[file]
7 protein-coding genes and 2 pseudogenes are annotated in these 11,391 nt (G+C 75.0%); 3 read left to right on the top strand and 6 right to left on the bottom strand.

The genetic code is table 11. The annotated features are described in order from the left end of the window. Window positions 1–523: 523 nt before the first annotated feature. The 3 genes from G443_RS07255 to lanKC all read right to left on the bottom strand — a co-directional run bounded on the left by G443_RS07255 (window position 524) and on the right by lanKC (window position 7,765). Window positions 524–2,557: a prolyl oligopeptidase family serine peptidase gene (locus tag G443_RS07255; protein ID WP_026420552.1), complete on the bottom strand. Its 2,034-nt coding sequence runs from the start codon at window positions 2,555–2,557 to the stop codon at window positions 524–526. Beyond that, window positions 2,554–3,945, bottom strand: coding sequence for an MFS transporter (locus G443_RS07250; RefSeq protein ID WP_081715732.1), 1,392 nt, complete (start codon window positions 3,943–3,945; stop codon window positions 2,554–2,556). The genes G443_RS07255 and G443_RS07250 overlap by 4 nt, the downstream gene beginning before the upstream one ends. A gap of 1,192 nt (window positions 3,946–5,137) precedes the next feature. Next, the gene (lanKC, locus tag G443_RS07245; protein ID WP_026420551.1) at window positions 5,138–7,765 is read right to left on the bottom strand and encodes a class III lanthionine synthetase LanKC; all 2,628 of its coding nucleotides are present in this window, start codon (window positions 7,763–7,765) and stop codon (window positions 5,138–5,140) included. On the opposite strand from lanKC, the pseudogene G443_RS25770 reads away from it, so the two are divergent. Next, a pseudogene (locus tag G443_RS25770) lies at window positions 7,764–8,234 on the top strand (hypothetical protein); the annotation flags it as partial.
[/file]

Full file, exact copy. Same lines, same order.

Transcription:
7 protein-coding genes and 2 pseudogenes are annotated in these 11,391 nt (G+C 75.0%); 3 read left to right on the top strand and 6 right to left on the bottom strand.

The genetic code is table 11. The annotated features are described in order from the left end of the window. Window positions 1–523: 523 nt before the first annotated feature. The 3 genes from G443_RS07255 to lanKC all read right to left on the bottom strand — a co-directional run bounded on the left by G443_RS07255 (window position 524) and on the right by lanKC (window position 7,765). Window positions 524–2,557: a prolyl oligopeptidase family serine peptidase gene (locus tag G443_RS07255; protein ID WP_026420552.1), complete on the bottom strand. Its 2,034-nt coding sequence runs from the start codon at window positions 2,555–2,557 to the stop codon at window positions 524–526. Beyond that, window positions 2,554–3,945, bottom strand: coding sequence for an MFS transporter (locus G443_RS07250; RefSeq protein ID WP_081715732.1), 1,392 nt, complete (start codon window positions 3,943–3,945; stop codon window positions 2,554–2,556). The genes G443_RS07255 and G443_RS07250 overlap by 4 nt, the downstream gene beginning before the upstream one ends. A gap of 1,192 nt (window positions 3,946–5,137) precedes the next feature. Next, the gene (lanKC, locus tag G443_RS07245; protein ID WP_026420551.1) at window positions 5,138–7,765 is read right to left on the bottom strand and encodes a class III lanthionine synthetase LanKC; all 2,628 of its coding nucleotides are present in this window, start codon (window positions 7,763–7,765) and stop codon (window positions 5,138–5,140) included. On the opposite strand from lanKC, the pseudogene G443_RS25770 reads away from it, so the two are divergent. Next, a pseudogene (locus tag G443_RS25770) lies at window positions 7,764–8,234 on the top strand (hypothetical protein); the annotation flags it as partial.